Sutcher, Darling-Hammond, and Carver-Thomas, 2016, “A Coming Crisis in Teaching? Teacher Supply, Demand, and Shortages in the U.S.”, Learning Policy Institute

The New Teacher Center, “Counting the Cost, A Commitment to Educational Equity that Yields Returns” October 2019

Sintia Radu, Aug 23, 2018, “STEM Worker Shortage at a Crisis, Survey Shows”, U.S. News 

 Parija Kavilanz, May 4, 2018, “The US can’t keep up with demand for health aides, nurses and doctors”, CNN  

Mercer, “Global Talent Trends 2019” 



Written by

Anthony Kim is a Corwin Press bestselling author, with publications including The New Team Habits, The New School Rules, and The Personalized Learning Playbook. His writing ranges the topics of the future of work, leadership and team motivation, improving the way we work, and innovation in systems-based approaches to organizations and school design. Anthony believes that how we work is the key determinant to the success of any organization. Jose L. Dotres is the Chief Human Capital Officer at Miami-Dade County Public Schools and has helped the district become one of the most successful large urban districts in the country. He brings a unique perspective around leadership develop and draws he’s strategies from best practices in other industries while maintaining a focus on instruction. Jose was the Chief Academic Officer at Broward County, but also worked in other industries which has shaped his passion for attracting people from other industries to education. Arnoldo Gutierrez is the Director of Performance Management at San Antonio ISD and is a certified coach in Crucial Conversations, Institute for Professional Excellence in Coaching, and Mediation. Having built a 15 year career at San Antonio ISD, he is responsible for developing more than 50% of the workforce in the district. He’s passionate about helping people build skills around relationships and problem identification.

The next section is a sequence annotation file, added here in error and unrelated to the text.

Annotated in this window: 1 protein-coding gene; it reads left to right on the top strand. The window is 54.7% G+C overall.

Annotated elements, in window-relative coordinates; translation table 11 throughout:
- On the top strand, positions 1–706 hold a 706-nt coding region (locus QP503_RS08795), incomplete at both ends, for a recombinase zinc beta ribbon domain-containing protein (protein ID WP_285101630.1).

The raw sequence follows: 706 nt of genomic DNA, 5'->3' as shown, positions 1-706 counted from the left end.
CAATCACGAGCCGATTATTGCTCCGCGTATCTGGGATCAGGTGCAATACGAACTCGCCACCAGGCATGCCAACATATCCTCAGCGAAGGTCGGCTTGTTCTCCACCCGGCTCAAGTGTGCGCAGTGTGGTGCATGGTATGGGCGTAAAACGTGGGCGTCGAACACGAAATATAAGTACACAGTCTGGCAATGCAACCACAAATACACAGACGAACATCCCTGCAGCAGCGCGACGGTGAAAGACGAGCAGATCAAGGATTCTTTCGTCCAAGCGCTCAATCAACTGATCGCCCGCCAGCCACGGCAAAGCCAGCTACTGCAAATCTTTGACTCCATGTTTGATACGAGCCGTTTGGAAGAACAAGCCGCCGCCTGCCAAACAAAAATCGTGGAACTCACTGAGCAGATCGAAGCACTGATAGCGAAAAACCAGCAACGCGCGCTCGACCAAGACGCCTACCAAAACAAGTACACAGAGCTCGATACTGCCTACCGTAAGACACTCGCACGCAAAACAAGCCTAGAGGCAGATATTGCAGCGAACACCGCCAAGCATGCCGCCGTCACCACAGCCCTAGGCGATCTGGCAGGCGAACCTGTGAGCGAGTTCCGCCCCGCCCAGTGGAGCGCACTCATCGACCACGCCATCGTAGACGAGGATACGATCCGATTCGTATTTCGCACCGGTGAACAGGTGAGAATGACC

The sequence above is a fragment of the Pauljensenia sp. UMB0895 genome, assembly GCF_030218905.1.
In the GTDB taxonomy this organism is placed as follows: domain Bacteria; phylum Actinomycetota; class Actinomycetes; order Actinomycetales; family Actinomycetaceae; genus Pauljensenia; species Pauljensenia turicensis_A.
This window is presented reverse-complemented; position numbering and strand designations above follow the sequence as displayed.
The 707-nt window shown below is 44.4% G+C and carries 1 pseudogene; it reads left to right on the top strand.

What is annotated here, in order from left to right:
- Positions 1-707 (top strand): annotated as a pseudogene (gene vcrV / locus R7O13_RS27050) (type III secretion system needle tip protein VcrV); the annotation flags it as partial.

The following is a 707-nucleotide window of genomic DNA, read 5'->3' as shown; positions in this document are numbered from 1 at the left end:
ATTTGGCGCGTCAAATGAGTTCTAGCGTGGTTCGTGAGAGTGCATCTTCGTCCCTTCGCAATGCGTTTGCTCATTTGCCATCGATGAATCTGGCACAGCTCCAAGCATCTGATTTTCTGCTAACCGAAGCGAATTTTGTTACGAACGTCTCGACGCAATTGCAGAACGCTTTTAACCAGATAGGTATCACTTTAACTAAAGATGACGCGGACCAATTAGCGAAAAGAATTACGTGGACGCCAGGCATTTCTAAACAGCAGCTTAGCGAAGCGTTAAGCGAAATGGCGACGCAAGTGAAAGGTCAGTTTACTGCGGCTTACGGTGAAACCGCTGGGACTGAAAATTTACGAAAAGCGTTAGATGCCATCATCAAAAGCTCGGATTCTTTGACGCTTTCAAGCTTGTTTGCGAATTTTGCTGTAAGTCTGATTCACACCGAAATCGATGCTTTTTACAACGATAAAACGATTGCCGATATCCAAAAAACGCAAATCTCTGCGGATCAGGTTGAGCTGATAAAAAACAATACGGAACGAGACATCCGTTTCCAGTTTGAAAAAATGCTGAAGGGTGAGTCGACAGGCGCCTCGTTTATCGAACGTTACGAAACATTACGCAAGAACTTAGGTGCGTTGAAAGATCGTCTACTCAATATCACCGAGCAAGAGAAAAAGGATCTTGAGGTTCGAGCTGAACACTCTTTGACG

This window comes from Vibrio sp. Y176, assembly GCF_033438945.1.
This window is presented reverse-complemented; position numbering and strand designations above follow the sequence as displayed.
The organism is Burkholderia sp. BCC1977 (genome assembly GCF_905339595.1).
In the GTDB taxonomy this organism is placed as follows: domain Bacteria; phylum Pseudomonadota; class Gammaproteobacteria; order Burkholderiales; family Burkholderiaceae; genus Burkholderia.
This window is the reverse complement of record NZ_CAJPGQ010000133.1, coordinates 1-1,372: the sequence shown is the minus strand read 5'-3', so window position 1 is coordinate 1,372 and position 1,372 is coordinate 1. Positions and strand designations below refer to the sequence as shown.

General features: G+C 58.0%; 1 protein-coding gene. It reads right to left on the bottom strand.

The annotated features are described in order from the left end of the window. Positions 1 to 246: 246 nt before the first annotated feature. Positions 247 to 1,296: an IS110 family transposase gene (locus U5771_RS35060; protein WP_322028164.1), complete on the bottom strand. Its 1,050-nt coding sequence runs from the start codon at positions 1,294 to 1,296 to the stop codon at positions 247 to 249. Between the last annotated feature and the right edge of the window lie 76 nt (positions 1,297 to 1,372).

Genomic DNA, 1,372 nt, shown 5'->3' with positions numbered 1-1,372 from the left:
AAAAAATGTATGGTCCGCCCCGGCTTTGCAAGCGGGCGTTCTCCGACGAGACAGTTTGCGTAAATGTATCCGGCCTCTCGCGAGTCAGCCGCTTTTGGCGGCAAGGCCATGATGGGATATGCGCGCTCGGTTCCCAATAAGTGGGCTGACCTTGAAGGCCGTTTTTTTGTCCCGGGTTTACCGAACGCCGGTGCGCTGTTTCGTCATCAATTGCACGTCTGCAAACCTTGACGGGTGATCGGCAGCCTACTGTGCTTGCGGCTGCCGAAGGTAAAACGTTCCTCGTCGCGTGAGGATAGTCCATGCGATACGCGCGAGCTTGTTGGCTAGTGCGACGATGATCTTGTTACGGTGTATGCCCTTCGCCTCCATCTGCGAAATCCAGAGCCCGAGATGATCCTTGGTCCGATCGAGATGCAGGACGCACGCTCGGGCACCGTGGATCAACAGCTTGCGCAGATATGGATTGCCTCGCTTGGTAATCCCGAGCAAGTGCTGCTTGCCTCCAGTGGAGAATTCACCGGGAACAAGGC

Latest comments

  • Supporting and growing your new teachers is absolutely essential. West Oso ISD developed an award-winning multi-year teacher induction program to do just this. New teachers need targeted, specific support over their first 3-5 years in the profession.

  • It was really surprising to realize that most school districts, large or small, are the largest employers in a community and have a big impact on the local economy.